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Thank You For Your Service

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You see them in the airport, the line at Wal-Mart, the U-Haul rental center. Standing there, shoulders a little straighter and hair a little shorter than those around them, dressed in baggy camo BDUs and combat boots. They are our nation’s soldiers, and sadly, they often go unnoticed, and are sometimes even mocked by angry Americans who don’t support the war. This is not the way to treat our heroes. Regardless of how you might feel about the wars America fights, the warriors who fight for us should always receive our support and respect.

I myself come from a military family, and I know first hand the sacrifices our military members and dependents make. My next birthday will mark the sixth birthday my dad has spent deployed. I have moved fourteen times, and have never stayed in one place more than three years. My dad has missed a lot of watching my brother and I grow up. This is the price of our freedom, and our nation’s military foots the entire bill.

The military population sacrifices every day so the rest of America can rest easily, yet how do some Americans repay them? They protest funerals, disrespect the troops, and disrupt homecomings. All because they do not agree with the war our troops fight. Do they think the troops are to blame for our nation’s conflicts? Do they think that further punishing those who serve will somehow change something? If so, they are gravely mistaken. The troops do not choose the wars they fight. They join because they believe in serving our country and keeping us free, and from that point forward, they follow orders that come from the government. It is the government that tells them where to fight and who to kill. Agree or disagree with the war, it is the government you should look to. The soldiers have no authority. Yet there are those who continue to protest them. Why?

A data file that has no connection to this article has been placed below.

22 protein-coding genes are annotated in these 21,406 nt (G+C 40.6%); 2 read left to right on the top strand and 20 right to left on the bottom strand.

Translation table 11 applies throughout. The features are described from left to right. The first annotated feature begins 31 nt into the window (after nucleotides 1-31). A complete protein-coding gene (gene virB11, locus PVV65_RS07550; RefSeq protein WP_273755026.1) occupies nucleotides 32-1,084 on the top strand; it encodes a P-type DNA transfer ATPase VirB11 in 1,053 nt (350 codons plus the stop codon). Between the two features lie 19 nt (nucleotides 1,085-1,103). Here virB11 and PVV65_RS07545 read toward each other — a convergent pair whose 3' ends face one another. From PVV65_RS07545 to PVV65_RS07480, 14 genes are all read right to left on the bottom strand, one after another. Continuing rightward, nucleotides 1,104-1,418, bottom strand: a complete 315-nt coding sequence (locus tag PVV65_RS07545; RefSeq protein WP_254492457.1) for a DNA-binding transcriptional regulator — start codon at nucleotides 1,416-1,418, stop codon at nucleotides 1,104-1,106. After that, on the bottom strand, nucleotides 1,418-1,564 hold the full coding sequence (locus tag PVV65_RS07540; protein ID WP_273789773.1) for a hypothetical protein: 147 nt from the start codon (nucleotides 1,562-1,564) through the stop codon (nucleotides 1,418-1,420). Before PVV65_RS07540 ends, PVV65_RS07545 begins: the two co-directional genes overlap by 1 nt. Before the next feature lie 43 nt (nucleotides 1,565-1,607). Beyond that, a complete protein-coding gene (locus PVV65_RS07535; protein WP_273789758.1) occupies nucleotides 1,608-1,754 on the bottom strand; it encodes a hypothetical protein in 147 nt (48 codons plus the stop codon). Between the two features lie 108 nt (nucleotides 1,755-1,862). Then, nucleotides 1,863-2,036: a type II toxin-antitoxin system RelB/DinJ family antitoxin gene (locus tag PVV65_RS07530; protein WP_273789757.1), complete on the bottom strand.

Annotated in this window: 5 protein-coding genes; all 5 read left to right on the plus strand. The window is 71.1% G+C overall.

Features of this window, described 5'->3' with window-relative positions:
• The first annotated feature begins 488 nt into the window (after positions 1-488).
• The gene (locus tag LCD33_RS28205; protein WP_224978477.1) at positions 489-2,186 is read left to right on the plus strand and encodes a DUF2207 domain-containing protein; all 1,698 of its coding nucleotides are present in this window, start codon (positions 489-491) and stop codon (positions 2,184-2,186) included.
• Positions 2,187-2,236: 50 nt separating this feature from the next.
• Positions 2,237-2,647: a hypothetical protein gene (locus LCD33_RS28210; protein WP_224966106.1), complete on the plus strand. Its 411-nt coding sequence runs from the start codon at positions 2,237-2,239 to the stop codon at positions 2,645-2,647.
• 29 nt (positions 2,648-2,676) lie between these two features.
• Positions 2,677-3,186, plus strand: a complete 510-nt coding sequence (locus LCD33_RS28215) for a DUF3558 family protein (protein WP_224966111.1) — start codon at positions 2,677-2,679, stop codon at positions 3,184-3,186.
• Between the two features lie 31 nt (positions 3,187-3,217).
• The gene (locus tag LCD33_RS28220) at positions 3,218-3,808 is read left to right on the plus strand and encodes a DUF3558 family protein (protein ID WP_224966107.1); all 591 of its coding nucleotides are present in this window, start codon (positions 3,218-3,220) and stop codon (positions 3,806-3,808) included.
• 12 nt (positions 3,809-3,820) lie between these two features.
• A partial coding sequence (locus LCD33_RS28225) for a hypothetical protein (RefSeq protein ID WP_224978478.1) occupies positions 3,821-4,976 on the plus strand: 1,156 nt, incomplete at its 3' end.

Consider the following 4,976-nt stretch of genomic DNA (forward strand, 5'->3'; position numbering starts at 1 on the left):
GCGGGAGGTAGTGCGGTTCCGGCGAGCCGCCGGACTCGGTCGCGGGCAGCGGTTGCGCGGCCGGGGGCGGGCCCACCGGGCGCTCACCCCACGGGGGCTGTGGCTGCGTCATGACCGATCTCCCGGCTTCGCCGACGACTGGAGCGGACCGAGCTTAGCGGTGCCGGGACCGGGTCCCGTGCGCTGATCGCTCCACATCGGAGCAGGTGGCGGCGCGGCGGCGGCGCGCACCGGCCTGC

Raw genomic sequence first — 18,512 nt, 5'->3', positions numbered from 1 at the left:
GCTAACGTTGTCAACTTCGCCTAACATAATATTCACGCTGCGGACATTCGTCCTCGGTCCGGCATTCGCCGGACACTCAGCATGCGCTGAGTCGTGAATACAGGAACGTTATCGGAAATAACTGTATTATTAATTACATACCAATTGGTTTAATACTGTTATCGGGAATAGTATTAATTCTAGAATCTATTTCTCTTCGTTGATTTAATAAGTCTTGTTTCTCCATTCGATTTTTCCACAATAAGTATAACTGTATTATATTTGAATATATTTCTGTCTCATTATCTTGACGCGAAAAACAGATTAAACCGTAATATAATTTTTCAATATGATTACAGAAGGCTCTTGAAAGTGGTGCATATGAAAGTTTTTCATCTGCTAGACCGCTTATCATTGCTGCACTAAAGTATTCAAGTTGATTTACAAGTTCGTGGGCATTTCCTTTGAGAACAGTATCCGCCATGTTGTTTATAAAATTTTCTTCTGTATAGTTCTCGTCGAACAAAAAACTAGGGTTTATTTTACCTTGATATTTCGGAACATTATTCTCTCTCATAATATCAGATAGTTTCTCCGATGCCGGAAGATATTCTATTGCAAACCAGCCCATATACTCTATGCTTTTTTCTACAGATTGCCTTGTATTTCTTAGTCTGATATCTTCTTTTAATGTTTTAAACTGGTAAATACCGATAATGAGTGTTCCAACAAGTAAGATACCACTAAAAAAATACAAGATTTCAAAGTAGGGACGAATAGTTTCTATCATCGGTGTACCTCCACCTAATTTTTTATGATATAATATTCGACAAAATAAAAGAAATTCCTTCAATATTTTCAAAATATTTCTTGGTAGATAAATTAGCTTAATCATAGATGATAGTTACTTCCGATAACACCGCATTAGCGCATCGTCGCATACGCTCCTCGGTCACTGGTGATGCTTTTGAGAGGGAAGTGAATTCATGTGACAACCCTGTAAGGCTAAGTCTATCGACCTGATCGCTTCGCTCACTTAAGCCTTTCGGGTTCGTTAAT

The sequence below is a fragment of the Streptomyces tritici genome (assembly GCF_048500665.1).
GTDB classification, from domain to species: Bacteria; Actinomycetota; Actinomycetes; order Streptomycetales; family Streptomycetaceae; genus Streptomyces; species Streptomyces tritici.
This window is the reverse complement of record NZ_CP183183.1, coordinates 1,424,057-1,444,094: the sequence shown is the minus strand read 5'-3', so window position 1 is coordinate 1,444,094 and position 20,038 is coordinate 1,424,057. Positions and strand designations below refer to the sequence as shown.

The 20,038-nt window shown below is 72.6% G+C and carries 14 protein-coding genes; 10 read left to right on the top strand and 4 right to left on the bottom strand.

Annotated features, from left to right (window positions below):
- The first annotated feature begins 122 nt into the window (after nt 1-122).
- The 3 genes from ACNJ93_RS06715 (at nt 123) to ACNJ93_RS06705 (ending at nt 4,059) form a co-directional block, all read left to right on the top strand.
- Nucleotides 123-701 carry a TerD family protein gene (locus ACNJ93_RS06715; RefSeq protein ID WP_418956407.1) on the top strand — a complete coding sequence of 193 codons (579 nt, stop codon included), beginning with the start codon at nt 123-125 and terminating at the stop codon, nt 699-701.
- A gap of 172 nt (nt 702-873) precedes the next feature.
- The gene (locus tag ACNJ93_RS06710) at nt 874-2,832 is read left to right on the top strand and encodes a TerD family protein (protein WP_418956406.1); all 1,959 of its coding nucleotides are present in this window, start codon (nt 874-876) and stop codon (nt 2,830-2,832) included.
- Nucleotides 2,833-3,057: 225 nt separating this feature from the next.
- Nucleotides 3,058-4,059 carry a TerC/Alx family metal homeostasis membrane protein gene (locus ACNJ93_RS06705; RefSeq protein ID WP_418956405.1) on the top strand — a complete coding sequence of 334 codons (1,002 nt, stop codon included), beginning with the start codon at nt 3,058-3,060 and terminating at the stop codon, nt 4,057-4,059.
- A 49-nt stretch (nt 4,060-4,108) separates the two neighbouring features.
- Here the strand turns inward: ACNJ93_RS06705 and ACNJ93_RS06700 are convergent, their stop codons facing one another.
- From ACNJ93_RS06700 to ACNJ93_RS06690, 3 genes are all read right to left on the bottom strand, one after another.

Our soldiers deserve our support, not our scorn. In a life where ‘life-changing events’ (as listed by psychologists) are the ‘daily grind’, and yellow ribbons try to stay cheery through long deployments, a little support can mean the world. I have received floods of thankful letters from troops when I sent Girl Scout cookies overseas. I have seen warrior’s faces light up when they receive a simple thank you. Is it so hard for Americans to put aside their grudges long enough to mumble thanks to those who would lay down their lives for us? I don’t think so. So next time you see them, in your airport or Wal-mart, don’t think about whether or not you support the war. Don’t look down on them for what they have been ordered to do. Just give them a smile and say “Thank you for your service”. It’s a small price to pay.





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